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Self-Reported Time to Diagnosis and Proportions of Rediagnosis in Female Patients with Chronic Conditions in Australia: A Cross-sectional Survey
journal contributionposted on 2023-02-08, 03:28 authored by L Merone, K Tsey, D Russell, A Daltry, Catherine NagleCatherine Nagle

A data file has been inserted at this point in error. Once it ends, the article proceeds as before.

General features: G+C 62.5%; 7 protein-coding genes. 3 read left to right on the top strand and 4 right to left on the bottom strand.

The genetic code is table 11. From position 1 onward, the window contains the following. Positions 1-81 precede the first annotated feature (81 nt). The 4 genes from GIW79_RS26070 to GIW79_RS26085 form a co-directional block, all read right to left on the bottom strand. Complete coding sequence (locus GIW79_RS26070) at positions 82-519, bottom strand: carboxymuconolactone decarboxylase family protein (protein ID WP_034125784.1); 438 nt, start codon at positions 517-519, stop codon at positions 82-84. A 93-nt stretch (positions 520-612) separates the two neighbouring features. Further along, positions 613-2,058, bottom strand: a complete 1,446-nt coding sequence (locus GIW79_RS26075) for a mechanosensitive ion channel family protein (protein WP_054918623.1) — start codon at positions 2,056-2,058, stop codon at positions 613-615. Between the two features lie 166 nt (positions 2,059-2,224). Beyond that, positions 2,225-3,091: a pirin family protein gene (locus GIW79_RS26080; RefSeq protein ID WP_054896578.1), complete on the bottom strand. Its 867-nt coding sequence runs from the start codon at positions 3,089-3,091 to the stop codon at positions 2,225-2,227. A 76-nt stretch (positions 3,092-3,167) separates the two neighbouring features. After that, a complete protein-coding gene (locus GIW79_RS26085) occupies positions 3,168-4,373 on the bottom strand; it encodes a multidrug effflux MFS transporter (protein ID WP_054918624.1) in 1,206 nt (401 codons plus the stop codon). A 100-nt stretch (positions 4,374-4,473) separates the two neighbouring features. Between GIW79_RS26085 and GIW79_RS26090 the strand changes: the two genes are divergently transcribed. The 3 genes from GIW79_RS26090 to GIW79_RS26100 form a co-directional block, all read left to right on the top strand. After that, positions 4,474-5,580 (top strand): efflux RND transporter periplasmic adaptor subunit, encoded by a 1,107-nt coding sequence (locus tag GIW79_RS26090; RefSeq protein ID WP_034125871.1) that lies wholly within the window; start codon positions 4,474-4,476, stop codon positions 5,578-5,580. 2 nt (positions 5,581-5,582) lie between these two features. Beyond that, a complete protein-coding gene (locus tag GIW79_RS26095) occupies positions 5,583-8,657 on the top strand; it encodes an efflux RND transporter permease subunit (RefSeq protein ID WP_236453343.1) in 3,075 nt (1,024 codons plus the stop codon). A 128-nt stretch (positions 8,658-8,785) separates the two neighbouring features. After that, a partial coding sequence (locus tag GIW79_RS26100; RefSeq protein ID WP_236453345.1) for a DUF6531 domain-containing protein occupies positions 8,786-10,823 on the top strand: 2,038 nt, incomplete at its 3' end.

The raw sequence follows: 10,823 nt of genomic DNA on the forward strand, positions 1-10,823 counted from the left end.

Background: The diagnosis of chronic conditions in women is complicated by the historical androcentricity in medical research. Sex and gender gaps in health research may translate to unequal healthcare for women. This cross-sectional survey study aimed to ascertain the median time to diagnosis, proportions of rediagnosis and time to rediagnosis for Australian women with chronic conditions. Methods: An online survey collected anonymous data from voluntary participants. Data were analyzed using Stata14. Cox Proportional Hazards model was used to analyze time to diagnosis and rediagnosis. Logistic regression analysis was used to assess the significance of rediagnosis rates by diagnosis, age at diagnosis, income, employment, state of residence, disability status, and Indigenous status. Results: The median time from first appointment to initial diagnosis was 6 months (range 1 day–50 years) (interquartile range [IQR] 3.74 years). The median time to rediagnosis was 4 years (IQR 9) with a range of 1 day–43 years. Almost half of the women (n = 161/343, 47%) reported their primary condition being rediagnosed. From the complete responses, 40% were rediagnosed from one organic condition to another organic condition, however, 32% of women originally diagnosed with psychological, medically unexplained syndromes, or chronic pain were later rediagnosed with organic conditions. Conclusion: Median wait times for a diagnosis for women in Australia, when factoring in high rates of rediagnosis and time to rediagnosis, was 4 years. It is important that clinicians are aware of the high rediagnosis rates in female patients with chronic conditions and understand the potential impact of systemic biases on the diagnostic process for women under their care.